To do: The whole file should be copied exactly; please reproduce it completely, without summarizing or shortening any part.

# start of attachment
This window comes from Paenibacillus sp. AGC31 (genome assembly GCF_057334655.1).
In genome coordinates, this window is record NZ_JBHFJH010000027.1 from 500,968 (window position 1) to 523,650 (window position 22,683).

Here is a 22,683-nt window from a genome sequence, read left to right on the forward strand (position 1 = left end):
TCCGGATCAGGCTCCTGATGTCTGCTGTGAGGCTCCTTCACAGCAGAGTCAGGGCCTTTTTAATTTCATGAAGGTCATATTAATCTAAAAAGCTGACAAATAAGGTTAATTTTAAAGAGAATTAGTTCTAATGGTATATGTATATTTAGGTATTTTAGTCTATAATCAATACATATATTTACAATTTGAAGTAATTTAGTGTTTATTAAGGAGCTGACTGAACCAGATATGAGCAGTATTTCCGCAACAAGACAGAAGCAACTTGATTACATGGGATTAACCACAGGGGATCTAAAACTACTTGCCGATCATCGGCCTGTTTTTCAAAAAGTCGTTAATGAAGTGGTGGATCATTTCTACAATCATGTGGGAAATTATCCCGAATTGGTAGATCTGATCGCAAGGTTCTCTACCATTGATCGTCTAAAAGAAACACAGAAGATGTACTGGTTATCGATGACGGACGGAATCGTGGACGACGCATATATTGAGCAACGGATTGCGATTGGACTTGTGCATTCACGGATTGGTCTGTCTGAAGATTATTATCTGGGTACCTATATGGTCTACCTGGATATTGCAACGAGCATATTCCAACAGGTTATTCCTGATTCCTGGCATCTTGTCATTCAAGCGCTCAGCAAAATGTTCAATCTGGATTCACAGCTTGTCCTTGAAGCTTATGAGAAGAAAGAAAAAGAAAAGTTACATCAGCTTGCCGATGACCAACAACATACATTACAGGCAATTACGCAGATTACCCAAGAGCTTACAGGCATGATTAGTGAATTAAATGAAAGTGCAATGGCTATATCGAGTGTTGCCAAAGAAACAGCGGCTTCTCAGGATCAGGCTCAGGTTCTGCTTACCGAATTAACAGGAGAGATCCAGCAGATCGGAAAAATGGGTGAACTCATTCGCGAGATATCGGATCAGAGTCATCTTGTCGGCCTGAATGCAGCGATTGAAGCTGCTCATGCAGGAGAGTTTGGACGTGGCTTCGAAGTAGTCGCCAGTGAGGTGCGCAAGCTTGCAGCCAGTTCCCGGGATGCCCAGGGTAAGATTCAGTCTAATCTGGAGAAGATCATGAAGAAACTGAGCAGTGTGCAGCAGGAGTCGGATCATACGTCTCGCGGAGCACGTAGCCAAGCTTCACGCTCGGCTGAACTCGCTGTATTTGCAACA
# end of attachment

This window comes from Paenibacillus sp. AGC31 (genome assembly GCF_057334655.1).
In genome coordinates, this window is record NZ_JBHFJH010000027.1 from 500,968 (window position 1) to 523,650 (window position 22,683).

Here is a 22,683-nt window from a genome sequence, read left to right on the forward strand (position 1 = left end):
TCCGGATCAGGCTCCTGATGTCTGCTGTGAGGCTCCTTCACAGCAGAGTCAGGGCCTTTTTAATTTCATGAAGGTCATATTAATCTAAAAAGCTGACAAATAAGGTTAATTTTAAAGAGAATTAGTTCTAATGGTATATGTATATTTAGGTATTTTAGTCTATAATCAATACATATATTTACAATTTGAAGTAATTTAGTGTTTATTAAGGAGCTGACTGAACCAGATATGAGCAGTATTTCCGCAACAAGACAGAAGCAACTTGATTACATGGGATTAACCACAGGGGATCTAAAACTACTTGCCGATCATCGGCCTGTTTTTCAAAAAGTCGTTAATGAAGTGGTGGATCATTTCTACAATCATGTGGGAAATTATCCCGAATTGGTAGATCTGATCGCAAGGTTCTCTACCATTGATCGTCTAAAAGAAACACAGAAGATGTACTGGTTATCGATGACGGACGGAATCGTGGACGACGCATATATTGAGCAACGGATTGCGATTGGACTTGTGCATTCACGGATTGGTCTGTCTGAAGATTATTATCTGGGTACCTATATGGTCTACCTGGATATTGCAACGAGCATATTCCAACAGGTTATTCCTGATTCCTGGCATCTTGTCATTCAAGCGCTCAGCAAAATGTTCAATCTGGATTCACAGCTTGTCCTTGAAGCTTATGAGAAGAAAGAAAAAGAAAAGTTACATCAGCTTGCCGATGACCAACAACATACATTACAGGCAATTACGCAGATTACCCAAGAGCTTACAGGCATGATTAGTGAATTAAATGAAAGTGCAATGGCTATATCGAGTGTTGCCAAAGAAACAGCGGCTTCTCAGGATCAGGCTCAGGTTCTGCTTACCGAATTAACAGGAGAGATCCAGCAGATCGGAAAAATGGGTGAACTCATTCGCGAGATATCGGATCAGAGTCATCTTGTCGGCCTGAATGCAGCGATTGAAGCTGCTCATGCAGGAGAGTTTGGACGTGGCTTCGAAGTAGTCGCCAGTGAGGTGCGCAAGCTTGCAGCCAGTTCCCGGGATGCCCAGGGTAAGATTCAGTCTAATCTGGAGAAGATCATGAAGAAACTGAGCAGTGTGCAGCAGGAGTCGGATCATACGTCTCGCGGAGCACGTAGCCAAGCTTCACGCTCGGCTGAACTCGCTGTATTTGCAACA